NEWSFLASH

Zuma’s conduct threatens the entire constitutional order, ConCourt hears

By Ferial Haffajee 25 March 2021
Caption
Former president Jacob Zuma (left) and Deputy Chief Justice Raymond Zondo. (Illustrative image sources: 2019 Tiso Blackstar Group / Thulani Mbele | Financial Mail / Freddy Mavunda)

The former president must go straight to jail and not pass ‘Go’, State Capture Commission argues.

Former president Jacob Zuma should be sentenced to a two-year jail-term and no less because his conduct threatens South Africa’s entire constitutional order, the Commission of Inquiry into State Capture argued before the Constitutional Court on March 25.

“The Commission has asked for a declaration of contempt and a two-year sentence – it has not asked for a fine or a suspended sentence,” Advocate Tembeka Ngcukaitobi argued in a contempt of court application heard by the Constitutional Court, in a sitting presided over by Judge Sisi Khampepe. Zuma did not file an affidavit to contest the application.

The former president has repeatedly ignored summons by the State Capture inquiry and in November last year left its proceedings without chairperson Judge Raymond Zondo’s permission. That precipitated a Constitutional Court application to compel him to appear. The Court granted the order which the former head of state ignored and which precipitated what Ngcukaitobi said was a contempt of court application, unprecedented in South Africa’s democratic history.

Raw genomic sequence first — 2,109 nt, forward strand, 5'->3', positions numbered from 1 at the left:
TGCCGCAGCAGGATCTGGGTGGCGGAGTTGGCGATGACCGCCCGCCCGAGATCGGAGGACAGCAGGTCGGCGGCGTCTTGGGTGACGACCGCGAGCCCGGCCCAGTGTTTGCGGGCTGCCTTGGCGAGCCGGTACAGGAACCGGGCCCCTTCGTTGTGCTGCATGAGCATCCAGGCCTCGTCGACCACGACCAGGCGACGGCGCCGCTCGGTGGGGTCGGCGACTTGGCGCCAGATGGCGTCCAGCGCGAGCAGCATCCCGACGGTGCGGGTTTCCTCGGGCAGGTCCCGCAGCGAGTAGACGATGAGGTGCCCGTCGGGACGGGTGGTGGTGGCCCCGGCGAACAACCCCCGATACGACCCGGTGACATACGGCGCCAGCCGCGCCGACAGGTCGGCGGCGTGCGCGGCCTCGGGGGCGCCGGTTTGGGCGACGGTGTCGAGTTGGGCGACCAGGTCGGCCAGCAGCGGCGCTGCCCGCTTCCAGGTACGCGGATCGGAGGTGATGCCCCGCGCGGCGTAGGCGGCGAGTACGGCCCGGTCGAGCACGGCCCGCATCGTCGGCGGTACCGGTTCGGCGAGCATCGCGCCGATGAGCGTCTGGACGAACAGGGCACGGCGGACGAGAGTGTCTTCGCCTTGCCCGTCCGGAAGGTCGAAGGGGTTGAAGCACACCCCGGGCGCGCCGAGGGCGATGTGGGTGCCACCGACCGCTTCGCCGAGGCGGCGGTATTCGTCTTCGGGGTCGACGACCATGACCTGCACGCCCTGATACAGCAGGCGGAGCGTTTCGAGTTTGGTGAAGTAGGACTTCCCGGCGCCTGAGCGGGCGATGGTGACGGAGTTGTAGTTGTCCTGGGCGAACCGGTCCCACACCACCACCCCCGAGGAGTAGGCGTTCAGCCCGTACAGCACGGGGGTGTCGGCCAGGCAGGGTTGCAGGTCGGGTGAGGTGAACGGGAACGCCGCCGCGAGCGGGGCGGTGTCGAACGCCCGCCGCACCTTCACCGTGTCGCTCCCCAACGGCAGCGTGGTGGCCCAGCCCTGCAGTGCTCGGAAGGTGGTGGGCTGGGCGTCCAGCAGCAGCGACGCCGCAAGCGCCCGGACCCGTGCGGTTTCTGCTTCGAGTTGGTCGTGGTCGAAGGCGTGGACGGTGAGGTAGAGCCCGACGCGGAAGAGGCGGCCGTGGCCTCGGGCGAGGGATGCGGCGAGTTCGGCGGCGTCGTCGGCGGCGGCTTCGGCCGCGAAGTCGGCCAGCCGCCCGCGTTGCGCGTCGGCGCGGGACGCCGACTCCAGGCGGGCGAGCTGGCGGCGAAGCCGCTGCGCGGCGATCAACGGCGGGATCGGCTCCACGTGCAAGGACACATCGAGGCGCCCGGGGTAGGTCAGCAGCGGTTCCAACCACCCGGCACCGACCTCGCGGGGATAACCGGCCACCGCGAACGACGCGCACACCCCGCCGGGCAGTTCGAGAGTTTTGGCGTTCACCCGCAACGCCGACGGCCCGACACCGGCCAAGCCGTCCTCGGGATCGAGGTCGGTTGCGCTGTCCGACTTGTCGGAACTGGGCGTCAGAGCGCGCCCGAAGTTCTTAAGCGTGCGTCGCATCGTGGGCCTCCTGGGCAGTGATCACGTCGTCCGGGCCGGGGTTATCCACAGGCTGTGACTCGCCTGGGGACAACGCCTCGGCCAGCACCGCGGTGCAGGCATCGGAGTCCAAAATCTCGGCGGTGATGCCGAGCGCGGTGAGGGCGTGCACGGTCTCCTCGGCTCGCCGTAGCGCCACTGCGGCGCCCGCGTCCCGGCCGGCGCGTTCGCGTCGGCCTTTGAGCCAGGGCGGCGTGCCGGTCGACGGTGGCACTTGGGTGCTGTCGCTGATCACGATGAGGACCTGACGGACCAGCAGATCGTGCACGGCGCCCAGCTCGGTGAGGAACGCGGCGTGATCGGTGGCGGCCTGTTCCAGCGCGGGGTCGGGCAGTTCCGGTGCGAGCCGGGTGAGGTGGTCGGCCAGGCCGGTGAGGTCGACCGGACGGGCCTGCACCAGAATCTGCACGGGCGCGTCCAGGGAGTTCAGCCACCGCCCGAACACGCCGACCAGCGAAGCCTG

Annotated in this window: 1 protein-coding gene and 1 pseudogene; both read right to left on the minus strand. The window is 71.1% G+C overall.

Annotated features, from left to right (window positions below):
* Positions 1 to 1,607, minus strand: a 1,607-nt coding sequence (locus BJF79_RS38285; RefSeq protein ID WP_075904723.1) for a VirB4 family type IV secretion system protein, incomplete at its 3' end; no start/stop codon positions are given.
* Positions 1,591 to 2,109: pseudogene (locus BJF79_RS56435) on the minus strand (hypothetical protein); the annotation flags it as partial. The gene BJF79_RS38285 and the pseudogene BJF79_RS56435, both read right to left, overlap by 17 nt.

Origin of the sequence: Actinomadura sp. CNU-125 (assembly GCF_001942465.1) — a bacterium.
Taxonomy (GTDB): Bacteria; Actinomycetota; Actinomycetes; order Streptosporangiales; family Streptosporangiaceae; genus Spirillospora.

“His (Zuma’s) conduct must be seen for what it is – a cynical manoeuvre to avoid accountability. Zuma has made public utterances against this court that are false, malicious and unjustified. (He has made) unfounded comparisons between this court and the apartheid judiciary (and) attempted to discredit this court and its members,” argued Ngcukaitobi.  He said that this was why the Commission argued that the president must go straight to jail and not pass ‘Go’.

Zuma’s cynical attitude to accountability should be met with a penalty of a two-year jail term as an appropriate expression of disapproval. The court had jurisdiction to sentence, the advocate said, and it had to step in and protect the judiciary from “an open and brazen attack (by the former president).”

Isn’t it just freedom of speech?

Judge Leona Theron asked, “Doesn’t any person have the freedom of speech to criticise this court? Aren’t we (being asked to) impose on Mr Zuma’s freedom of speech?”  Ngcukaitobi replied, “Anyone is entitled to say the judges are wrong. We (advocates) say judges are wrong, and we say it all the time. (But) no one is entitled to say that judges have abandoned the green robes (which Constitutional Court judges wear), that judges have received money (a claim Zuma’s supporters have campaigned on). No one can say that the judgment of the Constitutional Court mimics the posture of the Commission, which is designed to make unfair criticism of Zuma.  These are unfounded (statements made by Zuma).

“Zuma is not here to defend his freedom of speech. We cannot make ad hominem attacks on people who are doing their work honestly and diligently. (This is a) deliberate campaign to discredit the court,” he argued.